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In the past I often saw life through a lens of the earlier times. I recreated familiar events over and over, leading to the same interpersonal dynamics and subsequently the same emotions I was used to. Sometimes good of course, but much of the time I recreated conflict, familiar interpersonal relationships,  I remember thinking often, life is like groundhogs day, the same thing keeps occurring, and it seemed out of my control. The truth was I was living as we all do, from active pathways in the brain that were activated in specific dynamics, leading to the activation of familiar emotions, often sadness and hurt. I also found myself asking , “why” , all the time and spiraling when the results my own actions were the same.

   We repeat what we learned as children. The beliefs, coping skills, and behavior patterns that we learned in childhood become deeply entrenched because we learned them when we were vulnerable, and our brains werent fully developed. And after years of using them, they are hard to change. (Why Do We Repeat The Same Dysfunctional Patterns Over and Over?)  
I was told often that I needed to accept the past in order to heal it and change it.  Rather than spiral when events continued to be the same, accept this as well.  I felt this was impossible and fought against the idea. How could I accept circumstances, my behavior, the behavior of others around me, emotions like anxiety and depression? I felt that accepting it was judging it as ok, and that this was a way to make it grow more and more. Surely. therapists who asked me to entertain accepting how others treated me, how I behaved in the past, the relationships I lost, how bad my physical and emotional symptoms were, how afraid I was, and more, did not understand the magnitude of the situation. They obviously didn’t get that it was “normal for me to suffer”, and that “I should be suffering.”   This is how I felt, accepting meant saying all of it was o.k. and it wasn’t.  It was only when I grew tired of suffering in 2018, and felt I had no choice that I began to listen. Radical acceptance did not mean that I approved of any of what was occurring to me and by me, it had a neutral emotion. It just meant that I was choosing not to turn pain into suffering.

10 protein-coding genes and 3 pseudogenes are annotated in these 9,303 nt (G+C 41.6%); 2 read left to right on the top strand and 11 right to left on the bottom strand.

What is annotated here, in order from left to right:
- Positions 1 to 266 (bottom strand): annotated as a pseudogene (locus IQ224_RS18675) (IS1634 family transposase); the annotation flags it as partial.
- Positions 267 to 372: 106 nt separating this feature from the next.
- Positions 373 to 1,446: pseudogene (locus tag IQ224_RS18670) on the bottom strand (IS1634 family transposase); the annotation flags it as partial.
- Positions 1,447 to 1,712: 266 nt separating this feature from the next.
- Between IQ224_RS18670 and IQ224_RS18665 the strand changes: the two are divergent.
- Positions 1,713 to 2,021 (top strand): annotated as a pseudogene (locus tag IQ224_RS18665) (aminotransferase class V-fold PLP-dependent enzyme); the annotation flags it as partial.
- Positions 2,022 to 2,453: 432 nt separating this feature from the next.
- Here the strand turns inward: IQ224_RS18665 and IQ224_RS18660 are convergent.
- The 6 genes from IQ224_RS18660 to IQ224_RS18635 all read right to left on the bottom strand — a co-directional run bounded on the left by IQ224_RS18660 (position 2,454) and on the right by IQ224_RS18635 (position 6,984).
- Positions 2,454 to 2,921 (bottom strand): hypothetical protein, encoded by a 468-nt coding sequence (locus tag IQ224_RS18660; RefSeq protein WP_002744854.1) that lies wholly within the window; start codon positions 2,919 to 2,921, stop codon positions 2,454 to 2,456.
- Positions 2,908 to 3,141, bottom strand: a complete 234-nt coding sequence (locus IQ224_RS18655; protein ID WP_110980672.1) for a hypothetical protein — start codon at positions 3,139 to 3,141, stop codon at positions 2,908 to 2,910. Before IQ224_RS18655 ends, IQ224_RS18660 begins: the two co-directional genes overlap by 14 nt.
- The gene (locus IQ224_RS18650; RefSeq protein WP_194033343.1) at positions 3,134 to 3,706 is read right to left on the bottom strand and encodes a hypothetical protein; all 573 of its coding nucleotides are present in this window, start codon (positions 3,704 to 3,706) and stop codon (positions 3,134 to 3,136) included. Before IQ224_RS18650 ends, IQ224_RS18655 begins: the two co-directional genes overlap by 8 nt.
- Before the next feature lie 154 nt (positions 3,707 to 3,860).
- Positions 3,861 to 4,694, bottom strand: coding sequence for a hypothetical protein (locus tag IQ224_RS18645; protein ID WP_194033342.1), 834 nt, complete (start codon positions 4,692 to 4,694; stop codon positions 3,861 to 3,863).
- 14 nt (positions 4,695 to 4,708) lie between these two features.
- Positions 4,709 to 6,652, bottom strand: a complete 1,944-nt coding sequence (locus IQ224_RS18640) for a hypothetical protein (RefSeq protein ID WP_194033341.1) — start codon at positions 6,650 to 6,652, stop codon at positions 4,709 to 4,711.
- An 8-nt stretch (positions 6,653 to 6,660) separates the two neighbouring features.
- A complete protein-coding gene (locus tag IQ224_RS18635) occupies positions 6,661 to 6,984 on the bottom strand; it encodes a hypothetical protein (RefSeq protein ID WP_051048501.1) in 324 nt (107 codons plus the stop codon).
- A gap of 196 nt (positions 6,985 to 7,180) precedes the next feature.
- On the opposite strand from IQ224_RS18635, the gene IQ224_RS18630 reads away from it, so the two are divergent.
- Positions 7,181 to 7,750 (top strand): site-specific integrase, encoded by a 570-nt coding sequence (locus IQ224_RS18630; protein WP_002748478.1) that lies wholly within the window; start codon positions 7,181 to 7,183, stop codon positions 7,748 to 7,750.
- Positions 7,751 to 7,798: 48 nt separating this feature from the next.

I finally began to understand the idea of radical acceptance in 2018 when I found myself in a state of derealization and depersonalization after coming off benzodiazepines and attending an Ayahuasca retreat in which I got very sick. Daily I found myself seeing the world in a distorted state, and panicking in this state led to an increase in these symptoms. I tried continuing to live life normally and one day while driving to another borough, I began to feel the derealization set in. The world around me looked fake and I began to feel I was the observer of the situation, rather than me driving the car. When this would occur, I would cry, and often go into a panic state. I knew this time I needed to change my reaction, as I was on a highway. I began to breathe deeply, trying to distract my mind and calm myself. It was the first time I practice radical acceptance.  I could not change this situation and so I accepted it and tried to work with it.